KuCoin plans $10M airdrop of BTC, KCS as Justice Dept., CFTC circle


Cryptocurrency exchange KuCoin will hold an airdrop of Bitcoin (BTC) and its native KuCoin (KCS) token worth $10 million, according to a letter from CEO Johnny Lyu posted on the exchange’s blog on March 27. The news comes a day after the United States Justice Department announced charges against the exchange and two of its founders.

Lyu did not mention the federal charges, although he alluded to them in the first sentence of his letter:

“I would like to express my gratitude to all KuCoin users, for your support, trust and companionship during the past few days.”

Comparing the airdrop to the exchange’s reimbursement of its investors who lost money in the Confido rug pull, Lyu continued:

“Recently, on March 26th and 27th, some users experienced longer-than-expected wait times during the withdrawal process. […] To express our profound gratitude for your support and patience KuCoin will launch a special airdrop event totaling 10 million USD in KCS and BTC.”

Rules for the airdrop will be released in three days, Lyu wrote. The recent delays in withdrawals were possibly caused by the high volume as wary customers abandoned the exchange. The airdrop thus rewards users who remained loyal to the exchange in its time of crisis.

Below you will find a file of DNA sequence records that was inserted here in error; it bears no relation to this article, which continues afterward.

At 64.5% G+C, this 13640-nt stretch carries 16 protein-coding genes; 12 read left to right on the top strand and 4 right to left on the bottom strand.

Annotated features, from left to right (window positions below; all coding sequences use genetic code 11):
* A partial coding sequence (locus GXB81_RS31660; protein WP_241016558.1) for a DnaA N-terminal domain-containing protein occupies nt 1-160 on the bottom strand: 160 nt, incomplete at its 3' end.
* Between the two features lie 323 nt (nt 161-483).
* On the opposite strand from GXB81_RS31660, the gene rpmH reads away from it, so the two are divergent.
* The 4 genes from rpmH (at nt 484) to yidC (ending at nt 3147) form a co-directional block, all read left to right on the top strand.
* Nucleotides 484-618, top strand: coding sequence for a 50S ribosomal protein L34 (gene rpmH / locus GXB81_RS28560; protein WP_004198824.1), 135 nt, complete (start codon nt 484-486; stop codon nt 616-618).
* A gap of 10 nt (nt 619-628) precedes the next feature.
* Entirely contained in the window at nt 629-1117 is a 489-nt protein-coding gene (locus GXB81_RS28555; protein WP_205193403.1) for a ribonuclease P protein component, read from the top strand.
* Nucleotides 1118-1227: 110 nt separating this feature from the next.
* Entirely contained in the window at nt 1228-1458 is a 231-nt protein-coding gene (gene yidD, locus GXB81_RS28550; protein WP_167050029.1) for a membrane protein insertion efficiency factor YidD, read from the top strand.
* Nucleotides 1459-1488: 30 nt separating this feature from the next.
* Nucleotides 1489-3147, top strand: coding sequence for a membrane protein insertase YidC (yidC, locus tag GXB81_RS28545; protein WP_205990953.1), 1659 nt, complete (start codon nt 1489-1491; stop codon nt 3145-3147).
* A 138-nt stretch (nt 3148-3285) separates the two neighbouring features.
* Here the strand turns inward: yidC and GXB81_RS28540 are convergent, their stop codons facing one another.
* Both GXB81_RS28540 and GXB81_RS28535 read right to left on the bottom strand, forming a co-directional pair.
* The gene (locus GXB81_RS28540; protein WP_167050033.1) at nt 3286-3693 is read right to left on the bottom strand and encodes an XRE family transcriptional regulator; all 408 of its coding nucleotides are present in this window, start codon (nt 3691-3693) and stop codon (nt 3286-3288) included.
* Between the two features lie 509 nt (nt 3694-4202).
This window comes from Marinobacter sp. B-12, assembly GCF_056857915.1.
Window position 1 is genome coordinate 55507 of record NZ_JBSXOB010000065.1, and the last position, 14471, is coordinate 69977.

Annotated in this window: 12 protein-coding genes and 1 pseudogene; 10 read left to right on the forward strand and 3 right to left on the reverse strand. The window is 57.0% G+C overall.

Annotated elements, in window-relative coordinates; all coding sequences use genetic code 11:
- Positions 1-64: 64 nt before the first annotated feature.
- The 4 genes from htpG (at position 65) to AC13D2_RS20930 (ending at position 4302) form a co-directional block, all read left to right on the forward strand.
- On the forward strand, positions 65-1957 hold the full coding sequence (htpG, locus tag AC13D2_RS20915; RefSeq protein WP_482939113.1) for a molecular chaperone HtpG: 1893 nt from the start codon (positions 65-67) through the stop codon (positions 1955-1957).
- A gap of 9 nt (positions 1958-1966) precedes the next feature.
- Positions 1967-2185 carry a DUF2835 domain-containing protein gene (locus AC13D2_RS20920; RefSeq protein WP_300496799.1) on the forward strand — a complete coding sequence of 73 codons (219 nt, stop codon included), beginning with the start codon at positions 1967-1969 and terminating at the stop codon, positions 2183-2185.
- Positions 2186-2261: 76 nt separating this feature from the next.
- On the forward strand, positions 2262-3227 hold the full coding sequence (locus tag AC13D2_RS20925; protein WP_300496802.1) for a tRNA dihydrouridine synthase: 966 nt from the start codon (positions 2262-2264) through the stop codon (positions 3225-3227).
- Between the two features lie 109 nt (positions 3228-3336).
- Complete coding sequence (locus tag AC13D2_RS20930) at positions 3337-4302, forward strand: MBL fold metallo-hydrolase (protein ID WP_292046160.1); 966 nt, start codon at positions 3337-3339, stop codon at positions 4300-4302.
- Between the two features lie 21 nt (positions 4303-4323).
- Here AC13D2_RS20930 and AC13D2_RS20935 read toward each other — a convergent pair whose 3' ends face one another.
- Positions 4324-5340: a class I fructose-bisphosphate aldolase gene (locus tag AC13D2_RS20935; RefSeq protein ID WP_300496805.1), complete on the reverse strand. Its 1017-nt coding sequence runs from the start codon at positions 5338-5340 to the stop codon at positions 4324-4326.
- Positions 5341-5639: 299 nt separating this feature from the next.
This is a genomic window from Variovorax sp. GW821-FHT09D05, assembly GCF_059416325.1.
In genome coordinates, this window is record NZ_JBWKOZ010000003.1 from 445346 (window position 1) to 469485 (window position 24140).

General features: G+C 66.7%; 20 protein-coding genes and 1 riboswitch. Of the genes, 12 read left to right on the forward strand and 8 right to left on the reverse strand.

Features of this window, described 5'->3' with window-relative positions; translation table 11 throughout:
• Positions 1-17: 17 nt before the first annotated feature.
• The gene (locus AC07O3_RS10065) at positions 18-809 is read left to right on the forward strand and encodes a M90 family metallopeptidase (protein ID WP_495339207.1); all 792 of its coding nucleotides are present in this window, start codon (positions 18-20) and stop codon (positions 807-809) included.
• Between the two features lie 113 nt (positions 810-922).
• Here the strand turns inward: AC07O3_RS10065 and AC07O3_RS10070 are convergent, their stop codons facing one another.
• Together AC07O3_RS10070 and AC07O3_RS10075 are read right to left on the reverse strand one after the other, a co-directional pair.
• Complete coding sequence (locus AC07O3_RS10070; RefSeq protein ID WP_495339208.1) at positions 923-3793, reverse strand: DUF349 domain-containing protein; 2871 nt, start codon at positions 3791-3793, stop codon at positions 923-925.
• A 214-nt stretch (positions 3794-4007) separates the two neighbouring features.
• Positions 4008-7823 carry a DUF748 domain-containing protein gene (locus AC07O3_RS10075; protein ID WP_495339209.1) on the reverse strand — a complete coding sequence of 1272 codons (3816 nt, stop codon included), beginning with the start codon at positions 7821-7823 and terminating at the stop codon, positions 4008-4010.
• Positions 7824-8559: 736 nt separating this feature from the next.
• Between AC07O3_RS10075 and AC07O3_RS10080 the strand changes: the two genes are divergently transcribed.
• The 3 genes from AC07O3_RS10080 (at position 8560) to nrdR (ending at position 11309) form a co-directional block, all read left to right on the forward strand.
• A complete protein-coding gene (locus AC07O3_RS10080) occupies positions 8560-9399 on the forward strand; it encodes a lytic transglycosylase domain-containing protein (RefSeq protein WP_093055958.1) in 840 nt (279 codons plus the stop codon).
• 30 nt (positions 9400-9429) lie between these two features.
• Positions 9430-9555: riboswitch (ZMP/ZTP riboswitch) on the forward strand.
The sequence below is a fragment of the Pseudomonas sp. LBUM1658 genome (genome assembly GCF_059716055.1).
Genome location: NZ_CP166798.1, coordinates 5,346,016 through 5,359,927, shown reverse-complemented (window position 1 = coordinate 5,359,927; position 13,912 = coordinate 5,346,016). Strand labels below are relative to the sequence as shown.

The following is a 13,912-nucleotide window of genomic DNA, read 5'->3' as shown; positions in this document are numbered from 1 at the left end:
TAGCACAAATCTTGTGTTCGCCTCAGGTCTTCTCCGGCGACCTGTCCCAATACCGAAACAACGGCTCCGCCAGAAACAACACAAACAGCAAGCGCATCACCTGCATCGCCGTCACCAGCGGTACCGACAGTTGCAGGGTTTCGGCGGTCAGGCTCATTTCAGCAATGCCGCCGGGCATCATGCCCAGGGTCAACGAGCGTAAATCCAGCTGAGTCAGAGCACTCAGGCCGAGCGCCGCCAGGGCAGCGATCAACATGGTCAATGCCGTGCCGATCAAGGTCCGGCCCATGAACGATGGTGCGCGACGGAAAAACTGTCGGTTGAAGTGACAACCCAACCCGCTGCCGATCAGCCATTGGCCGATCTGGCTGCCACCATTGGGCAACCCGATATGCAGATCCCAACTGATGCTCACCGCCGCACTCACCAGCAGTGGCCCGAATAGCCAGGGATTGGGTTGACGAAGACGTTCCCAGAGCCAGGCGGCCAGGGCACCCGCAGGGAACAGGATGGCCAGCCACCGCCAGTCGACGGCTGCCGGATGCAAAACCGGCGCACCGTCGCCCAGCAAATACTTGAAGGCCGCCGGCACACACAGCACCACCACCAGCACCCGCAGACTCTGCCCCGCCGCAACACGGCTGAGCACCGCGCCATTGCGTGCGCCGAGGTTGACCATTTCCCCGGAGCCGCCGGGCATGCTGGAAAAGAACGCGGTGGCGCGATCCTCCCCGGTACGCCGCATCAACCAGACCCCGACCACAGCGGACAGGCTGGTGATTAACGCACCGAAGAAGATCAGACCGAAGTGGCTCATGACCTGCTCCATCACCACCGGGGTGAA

Related: KuCoin agrees to ban New York residents and pay $22 million settlement

The timing of the airdrop is noteworthy since KuCoin was hit with a barrage of legal actions one day earlier. The Justice Department unsealed an indictment for violations of the Bank Secrecy Act for lacking an Anti-Money Laundering program by the two founders and operating an unlicensed money-transmitting business.

Simultaneously, the Commodity Futures Trading Commission (CFTC) initiated a civil case against the exchange for violations of the Commodity Exchange Act and CFTC regulations.

Source: Wu Blockchain

KuCoin hastened to assure users that their assets were safe after the charges were filed and KCS fell 12% in 24 hours.

Airdrops come with risks, not the least of which is the possibility of regulatory action. The SEC wrote in its document “Framework for “Investment Contract” Analysis of Digital Assets”:

“The lack of monetary consideration for digital assets, such as those distributed via a so-called ‘air drop,’ does not mean that the investment of money prong [of the Howey test] is not satisfied; therefore, an airdrop may constitute a sale or distribution of securities.”

The DeFi Education Fund teamed up with a small Texas clothing company sued for a declaratory judgment against the SEC to prevent the agency from prosecuting the company for holding an airdrop.

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